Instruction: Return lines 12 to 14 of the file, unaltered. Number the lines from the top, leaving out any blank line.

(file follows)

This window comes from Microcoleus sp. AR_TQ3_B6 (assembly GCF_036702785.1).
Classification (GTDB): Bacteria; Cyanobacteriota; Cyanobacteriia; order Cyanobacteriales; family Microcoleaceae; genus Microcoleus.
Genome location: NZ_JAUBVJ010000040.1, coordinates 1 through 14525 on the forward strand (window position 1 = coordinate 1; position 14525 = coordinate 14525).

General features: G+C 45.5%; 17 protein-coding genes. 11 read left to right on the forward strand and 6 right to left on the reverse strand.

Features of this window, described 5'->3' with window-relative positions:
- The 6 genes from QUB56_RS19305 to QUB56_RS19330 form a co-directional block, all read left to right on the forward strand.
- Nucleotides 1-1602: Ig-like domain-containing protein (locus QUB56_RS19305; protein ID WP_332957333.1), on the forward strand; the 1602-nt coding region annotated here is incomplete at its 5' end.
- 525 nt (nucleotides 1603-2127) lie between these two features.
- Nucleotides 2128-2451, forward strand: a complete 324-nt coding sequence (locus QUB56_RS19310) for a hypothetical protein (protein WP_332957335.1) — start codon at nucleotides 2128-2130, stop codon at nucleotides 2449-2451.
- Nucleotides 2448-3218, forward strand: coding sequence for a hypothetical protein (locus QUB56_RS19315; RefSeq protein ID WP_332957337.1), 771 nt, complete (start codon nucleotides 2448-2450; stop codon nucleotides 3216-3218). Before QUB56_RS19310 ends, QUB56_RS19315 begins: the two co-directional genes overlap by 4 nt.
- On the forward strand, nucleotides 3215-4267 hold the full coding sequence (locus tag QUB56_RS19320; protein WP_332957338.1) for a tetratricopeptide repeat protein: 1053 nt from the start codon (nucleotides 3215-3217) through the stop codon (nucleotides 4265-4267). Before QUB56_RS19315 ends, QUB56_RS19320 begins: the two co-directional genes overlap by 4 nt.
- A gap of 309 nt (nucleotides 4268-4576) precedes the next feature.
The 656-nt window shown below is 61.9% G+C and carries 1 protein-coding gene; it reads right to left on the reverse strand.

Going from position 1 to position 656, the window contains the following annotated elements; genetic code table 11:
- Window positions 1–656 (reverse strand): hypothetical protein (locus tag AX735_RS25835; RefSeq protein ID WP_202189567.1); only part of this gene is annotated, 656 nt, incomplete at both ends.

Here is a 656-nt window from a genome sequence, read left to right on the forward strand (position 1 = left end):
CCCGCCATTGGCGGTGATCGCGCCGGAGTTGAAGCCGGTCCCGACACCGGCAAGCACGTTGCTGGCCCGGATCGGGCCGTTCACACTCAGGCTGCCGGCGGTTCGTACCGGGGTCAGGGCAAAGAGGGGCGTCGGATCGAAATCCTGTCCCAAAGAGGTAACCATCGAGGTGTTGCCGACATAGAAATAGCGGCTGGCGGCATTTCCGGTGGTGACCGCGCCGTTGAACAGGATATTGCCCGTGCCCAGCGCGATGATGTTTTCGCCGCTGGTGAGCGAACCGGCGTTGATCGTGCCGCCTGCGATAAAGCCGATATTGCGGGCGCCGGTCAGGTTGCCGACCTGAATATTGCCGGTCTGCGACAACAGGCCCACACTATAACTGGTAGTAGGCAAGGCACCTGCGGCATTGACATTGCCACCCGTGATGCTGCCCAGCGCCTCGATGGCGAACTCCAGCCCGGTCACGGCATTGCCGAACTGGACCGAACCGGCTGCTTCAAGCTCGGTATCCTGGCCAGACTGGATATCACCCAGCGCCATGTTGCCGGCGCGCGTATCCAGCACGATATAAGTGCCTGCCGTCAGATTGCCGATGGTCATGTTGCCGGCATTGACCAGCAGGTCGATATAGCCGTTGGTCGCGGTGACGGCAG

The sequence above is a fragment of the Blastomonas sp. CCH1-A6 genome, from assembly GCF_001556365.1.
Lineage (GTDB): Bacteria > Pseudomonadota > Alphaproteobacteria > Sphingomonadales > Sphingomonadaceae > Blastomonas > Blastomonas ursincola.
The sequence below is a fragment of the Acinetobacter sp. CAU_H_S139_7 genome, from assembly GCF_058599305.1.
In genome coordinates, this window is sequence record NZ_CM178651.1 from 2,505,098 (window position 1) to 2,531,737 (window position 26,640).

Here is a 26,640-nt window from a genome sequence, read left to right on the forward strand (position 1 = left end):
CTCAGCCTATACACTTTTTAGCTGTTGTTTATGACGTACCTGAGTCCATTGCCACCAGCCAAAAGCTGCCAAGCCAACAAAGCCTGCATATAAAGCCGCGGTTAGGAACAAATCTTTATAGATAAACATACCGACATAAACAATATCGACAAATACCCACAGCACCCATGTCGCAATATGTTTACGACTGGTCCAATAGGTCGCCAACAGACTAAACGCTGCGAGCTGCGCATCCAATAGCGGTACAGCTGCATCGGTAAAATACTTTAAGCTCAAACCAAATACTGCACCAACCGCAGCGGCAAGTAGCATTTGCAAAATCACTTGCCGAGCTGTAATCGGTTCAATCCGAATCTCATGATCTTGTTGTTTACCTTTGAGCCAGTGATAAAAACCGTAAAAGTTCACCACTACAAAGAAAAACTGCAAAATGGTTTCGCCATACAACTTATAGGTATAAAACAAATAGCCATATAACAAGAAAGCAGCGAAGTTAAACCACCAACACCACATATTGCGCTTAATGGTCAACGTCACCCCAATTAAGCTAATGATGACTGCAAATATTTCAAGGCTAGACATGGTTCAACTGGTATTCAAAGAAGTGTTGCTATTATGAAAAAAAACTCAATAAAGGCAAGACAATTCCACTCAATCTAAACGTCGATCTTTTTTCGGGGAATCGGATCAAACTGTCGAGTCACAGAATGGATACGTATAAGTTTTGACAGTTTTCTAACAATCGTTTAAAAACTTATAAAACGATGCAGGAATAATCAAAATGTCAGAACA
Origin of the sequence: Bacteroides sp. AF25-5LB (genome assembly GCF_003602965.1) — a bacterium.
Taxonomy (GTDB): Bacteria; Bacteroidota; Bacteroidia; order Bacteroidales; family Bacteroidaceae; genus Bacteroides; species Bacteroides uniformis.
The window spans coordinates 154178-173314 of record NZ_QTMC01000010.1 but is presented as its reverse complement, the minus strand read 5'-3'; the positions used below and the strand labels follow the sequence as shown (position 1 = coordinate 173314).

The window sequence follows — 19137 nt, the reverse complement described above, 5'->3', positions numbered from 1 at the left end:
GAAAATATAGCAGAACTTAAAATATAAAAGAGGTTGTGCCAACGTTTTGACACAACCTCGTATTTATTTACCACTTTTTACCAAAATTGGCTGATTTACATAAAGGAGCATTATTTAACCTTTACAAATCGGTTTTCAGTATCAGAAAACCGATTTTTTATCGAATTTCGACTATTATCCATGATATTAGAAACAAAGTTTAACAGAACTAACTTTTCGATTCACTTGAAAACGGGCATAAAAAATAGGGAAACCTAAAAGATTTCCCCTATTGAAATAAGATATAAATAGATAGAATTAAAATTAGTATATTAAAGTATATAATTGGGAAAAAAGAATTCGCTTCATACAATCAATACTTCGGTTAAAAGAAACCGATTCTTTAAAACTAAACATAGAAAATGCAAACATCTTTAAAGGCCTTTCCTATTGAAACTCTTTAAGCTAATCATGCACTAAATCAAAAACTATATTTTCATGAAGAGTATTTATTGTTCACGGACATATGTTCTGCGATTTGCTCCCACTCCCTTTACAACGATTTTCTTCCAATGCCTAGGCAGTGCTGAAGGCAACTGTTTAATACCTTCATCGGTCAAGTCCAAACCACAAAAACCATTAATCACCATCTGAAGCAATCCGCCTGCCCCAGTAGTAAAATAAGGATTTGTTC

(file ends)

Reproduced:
- A gap of 309 nt (nucleotides 4268-4576) precedes the next feature.
The 656-nt window shown below is 61.9% G+C and carries 1 protein-coding gene; it reads right to left on the reverse strand.

Going from position 1 to position 656, the window contains the following annotated elements; genetic code table 11: